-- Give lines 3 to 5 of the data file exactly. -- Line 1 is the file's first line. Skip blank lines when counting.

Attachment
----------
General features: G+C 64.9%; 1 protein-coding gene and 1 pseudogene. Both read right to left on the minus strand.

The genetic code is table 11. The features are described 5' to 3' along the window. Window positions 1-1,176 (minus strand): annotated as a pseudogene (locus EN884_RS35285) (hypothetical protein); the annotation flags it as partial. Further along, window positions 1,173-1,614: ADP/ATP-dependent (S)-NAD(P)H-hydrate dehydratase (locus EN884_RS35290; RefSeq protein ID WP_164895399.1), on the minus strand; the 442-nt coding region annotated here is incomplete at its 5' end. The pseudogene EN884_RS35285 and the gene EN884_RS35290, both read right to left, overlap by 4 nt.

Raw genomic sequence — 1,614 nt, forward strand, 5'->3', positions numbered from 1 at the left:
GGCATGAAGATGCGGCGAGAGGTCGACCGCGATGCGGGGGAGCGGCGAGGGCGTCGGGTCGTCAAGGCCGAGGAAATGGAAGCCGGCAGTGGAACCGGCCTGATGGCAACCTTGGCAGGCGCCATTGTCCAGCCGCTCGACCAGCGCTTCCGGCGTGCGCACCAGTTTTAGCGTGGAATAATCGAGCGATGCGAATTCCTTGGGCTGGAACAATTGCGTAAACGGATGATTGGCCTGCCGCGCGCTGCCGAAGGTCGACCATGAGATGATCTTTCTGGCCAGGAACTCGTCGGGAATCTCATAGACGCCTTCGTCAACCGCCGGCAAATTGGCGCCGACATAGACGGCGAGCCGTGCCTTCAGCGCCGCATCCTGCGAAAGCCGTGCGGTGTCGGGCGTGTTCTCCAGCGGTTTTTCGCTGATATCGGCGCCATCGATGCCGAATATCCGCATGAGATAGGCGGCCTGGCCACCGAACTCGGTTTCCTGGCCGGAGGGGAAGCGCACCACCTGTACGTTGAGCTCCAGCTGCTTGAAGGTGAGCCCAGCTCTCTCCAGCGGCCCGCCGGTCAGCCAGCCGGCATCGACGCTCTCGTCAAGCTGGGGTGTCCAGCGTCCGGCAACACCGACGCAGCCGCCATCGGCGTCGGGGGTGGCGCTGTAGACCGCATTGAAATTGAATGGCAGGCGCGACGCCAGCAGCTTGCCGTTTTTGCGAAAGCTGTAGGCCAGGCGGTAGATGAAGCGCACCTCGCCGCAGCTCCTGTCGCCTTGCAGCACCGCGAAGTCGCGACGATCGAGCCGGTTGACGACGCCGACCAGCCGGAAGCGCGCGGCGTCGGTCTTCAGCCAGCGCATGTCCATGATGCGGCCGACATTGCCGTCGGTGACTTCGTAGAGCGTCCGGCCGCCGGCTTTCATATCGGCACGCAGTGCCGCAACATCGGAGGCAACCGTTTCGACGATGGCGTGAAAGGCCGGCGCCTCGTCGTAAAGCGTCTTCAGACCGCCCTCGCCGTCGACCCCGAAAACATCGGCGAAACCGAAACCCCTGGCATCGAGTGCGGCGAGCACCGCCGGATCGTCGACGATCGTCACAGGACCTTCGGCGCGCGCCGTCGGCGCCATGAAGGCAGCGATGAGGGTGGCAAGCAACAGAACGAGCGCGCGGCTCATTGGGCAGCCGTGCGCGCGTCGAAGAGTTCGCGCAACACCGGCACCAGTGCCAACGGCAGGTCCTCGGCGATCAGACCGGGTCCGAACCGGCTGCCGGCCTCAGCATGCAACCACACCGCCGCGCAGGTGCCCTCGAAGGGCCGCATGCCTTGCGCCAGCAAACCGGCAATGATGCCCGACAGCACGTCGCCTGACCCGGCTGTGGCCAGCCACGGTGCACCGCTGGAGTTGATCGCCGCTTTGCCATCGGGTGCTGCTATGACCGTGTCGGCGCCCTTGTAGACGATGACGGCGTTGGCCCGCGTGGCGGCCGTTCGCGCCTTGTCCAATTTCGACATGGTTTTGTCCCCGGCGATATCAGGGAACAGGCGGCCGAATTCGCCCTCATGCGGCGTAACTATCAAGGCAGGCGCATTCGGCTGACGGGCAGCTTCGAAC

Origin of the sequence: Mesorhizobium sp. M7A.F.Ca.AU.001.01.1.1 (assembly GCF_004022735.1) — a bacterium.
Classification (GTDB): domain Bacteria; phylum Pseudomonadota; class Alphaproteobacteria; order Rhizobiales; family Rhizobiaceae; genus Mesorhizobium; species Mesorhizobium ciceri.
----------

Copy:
Raw genomic sequence — 1,614 nt, forward strand, 5'->3', positions numbered from 1 at the left:
GGCATGAAGATGCGGCGAGAGGTCGACCGCGATGCGGGGGAGCGGCGAGGGCGTCGGGTCGTCAAGGCCGAGGAAATGGAAGCCGGCAGTGGAACCGGCCTGATGGCAACCTTGGCAGGCGCCATTGTCCAGCCGCTCGACCAGCGCTTCCGGCGTGCGCACCAGTTTTAGCGTGGAATAATCGAGCGATGCGAATTCCTTGGGCTGGAACAATTGCGTAAACGGATGATTGGCCTGCCGCGCGCTGCCGAAGGTCGACCATGAGATGATCTTTCTGGCCAGGAACTCGTCGGGAATCTCATAGACGCCTTCGTCAACCGCCGGCAAATTGGCGCCGACATAGACGGCGAGCCGTGCCTTCAGCGCCGCATCCTGCGAAAGCCGTGCGGTGTCGGGCGTGTTCTCCAGCGGTTTTTCGCTGATATCGGCGCCATCGATGCCGAATATCCGCATGAGATAGGCGGCCTGGCCACCGAACTCGGTTTCCTGGCCGGAGGGGAAGCGCACCACCTGTACGTTGAGCTCCAGCTGCTTGAAGGTGAGCCCAGCTCTCTCCAGCGGCCCGCCGGTCAGCCAGCCGGCATCGACGCTCTCGTCAAGCTGGGGTGTCCAGCGTCCGGCAACACCGACGCAGCCGCCATCGGCGTCGGGGGTGGCGCTGTAGACCGCATTGAAATTGAATGGCAGGCGCGACGCCAGCAGCTTGCCGTTTTTGCGAAAGCTGTAGGCCAGGCGGTAGATGAAGCGCACCTCGCCGCAGCTCCTGTCGCCTTGCAGCACCGCGAAGTCGCGACGATCGAGCCGGTTGACGACGCCGACCAGCCGGAAGCGCGCGGCGTCGGTCTTCAGCCAGCGCATGTCCATGATGCGGCCGACATTGCCGTCGGTGACTTCGTAGAGCGTCCGGCCGCCGGCTTTCATATCGGCACGCAGTGCCGCAACATCGGAGGCAACCGTTTCGACGATGGCGTGAAAGGCCGGCGCCTCGTCGTAAAGCGTCTTCAGACCGCCCTCGCCGTCGACCCCGAAAACATCGGCGAAACCGAAACCCCTGGCATCGAGTGCGGCGAGCACCGCCGGATCGTCGACGATCGTCACAGGACCTTCGGCGCGCGCCGTCGGCGCCATGAAGGCAGCGATGAGGGTGGCAAGCAACAGAACGAGCGCGCGGCTCATTGGGCAGCCGTGCGCGCGTCGAAGAGTTCGCGCAACACCGGCACCAGTGCCAACGGCAGGTCCTCGGCGATCAGACCGGGTCCGAACCGGCTGCCGGCCTCAGCATGCAACCACACCGCCGCGCAGGTGCCCTCGAAGGGCCGCATGCCTTGCGCCAGCAAACCGGCAATGATGCCCGACAGCACGTCGCCTGACCCGGCTGTGGCCAGCCACGGTGCACCGCTGGAGTTGATCGCCGCTTTGCCATCGGGTGCTGCTATGACCGTGTCGGCGCCCTTGTAGACGATGACGGCGTTGGCCCGCGTGGCGGCCGTTCGCGCCTTGTCCAATTTCGACATGGTTTTGTCCCCGGCGATATCAGGGAACAGGCGGCCGAATTCGCCCTCATGCGGCGTAACTATCAAGGCAGGCGCATTCGGCTGACGGGCAGCTTCGAAC

Origin of the sequence: Mesorhizobium sp. M7A.F.Ca.AU.001.01.1.1 (assembly GCF_004022735.1) — a bacterium.